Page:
A Comprehensive Guide to Speeding Fines in Melbourne






Speed limits are essential in helping to keep roads safe for pedestrians and other motorists. Driving at speeds above the speed limit is dangerous as it not only puts your own life in danger but can also cause damage to property or injuries to others in the event of an accident.

Because of this, speed limits are stringently enforced in the state of Victoria and you run the risk of having your driving license suspended if you repeatedly flout them. In this post, we take a closer look at speed related driving offences and provide a guide to speeding fines in Melbourne and the surrounding areas.

What Happens if You Are Caught Speeding

If you are caught speeding in the state of Victoria, you can be given a speeding ticket by the police and subsequently charged in court. Depending on the speed at which you were travelling, the penalty can vary significantly. For exceeding the speed limit by less than 10km/h, you can be fined $240 and given 1 demerit point. This increases to $385 and 3 demerit points for exceeding the speed limit by between 10km/h to 24km/h.

If you drive at between 130km/h and 134km/h in a 110km/h zone, the penalties are a little different as well as this constitutes an offence of excessive speeding. Not only will your driving license be suspended for 3 months but you will also have to pay a fine of $285. If you exceed the speed limit by more than 25km/h, you will also be charged with excessive speeding and can be penalised with a fine of between $529 to $962 and your driving license will be suspended for anywhere between 3 months to 12 months.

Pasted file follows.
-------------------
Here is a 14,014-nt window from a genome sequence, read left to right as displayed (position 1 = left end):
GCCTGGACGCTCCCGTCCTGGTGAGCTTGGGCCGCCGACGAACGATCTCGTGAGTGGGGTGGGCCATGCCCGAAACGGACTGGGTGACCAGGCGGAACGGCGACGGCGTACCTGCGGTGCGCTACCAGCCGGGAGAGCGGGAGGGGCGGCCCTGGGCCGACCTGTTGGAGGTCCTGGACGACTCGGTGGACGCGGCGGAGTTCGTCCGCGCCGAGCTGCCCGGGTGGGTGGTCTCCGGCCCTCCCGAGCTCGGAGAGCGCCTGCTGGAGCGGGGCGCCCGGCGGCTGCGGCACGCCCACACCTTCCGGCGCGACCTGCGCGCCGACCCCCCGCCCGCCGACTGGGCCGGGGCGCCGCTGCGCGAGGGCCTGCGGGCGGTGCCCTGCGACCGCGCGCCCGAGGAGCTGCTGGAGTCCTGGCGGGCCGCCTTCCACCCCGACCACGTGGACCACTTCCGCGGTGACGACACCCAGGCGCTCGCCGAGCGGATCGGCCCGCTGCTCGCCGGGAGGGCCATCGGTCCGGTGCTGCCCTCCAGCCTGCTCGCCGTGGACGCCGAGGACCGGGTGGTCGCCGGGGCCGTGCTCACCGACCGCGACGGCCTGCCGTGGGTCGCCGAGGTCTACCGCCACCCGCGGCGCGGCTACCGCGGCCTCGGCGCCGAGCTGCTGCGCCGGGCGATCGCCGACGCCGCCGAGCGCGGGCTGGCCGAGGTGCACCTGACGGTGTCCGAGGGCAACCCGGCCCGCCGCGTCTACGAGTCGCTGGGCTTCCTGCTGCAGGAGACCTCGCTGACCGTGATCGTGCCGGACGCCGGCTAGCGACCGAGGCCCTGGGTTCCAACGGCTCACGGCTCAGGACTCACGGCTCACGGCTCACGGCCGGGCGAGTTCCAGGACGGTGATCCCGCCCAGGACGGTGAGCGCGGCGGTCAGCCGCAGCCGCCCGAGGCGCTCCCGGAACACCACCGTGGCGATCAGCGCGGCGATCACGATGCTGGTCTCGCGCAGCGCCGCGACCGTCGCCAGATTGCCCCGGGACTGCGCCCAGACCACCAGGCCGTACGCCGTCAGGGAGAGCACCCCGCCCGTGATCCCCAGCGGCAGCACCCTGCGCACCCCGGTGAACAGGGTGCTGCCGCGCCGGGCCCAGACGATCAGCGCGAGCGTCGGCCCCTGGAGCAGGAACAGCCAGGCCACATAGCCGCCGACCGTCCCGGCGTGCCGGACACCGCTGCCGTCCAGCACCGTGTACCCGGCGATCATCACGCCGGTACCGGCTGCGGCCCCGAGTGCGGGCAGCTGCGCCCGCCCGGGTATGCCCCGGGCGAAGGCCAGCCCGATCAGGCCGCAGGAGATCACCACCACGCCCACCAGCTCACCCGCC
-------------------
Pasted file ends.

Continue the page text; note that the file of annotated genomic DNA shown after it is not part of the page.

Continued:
What to Do if You Have Been Charged with Speeding?

If you have been charged with speeding and have been asked to appear in court, you have two options. Firstly, you can opt to plead guilty to the offence and accept any penalty that the magistrate gives you. Pleading guilty may be indicative of your willingness to cooperate and you may potentially receive a lighter penalty.

Alternatively, you can opt to plead not guilty. Doing so is much more complex and you will need to provide evidence that you were not speeding. You can also opt to raise a defence. For example, a possible defence might be that you were rushing to the hospital with someone who was having an emergency or that you were not driving the vehicle at the time of the offence.

When to Engage a Criminal Lawyer?

If you have been charged with speeding but would like to plead not guilty, it is crucial that you engage a reputable criminal lawyer with experience in driving offences. They would be in the best position to help you understand what defences would be valid in your case and can help you make submissions before the court.

Leanne Warren & Associates is a leading firm of experiences criminal lawyers in Melbourne and we can help with any legal issues you might be facing. Contact us today for a free consultation on your legal needs.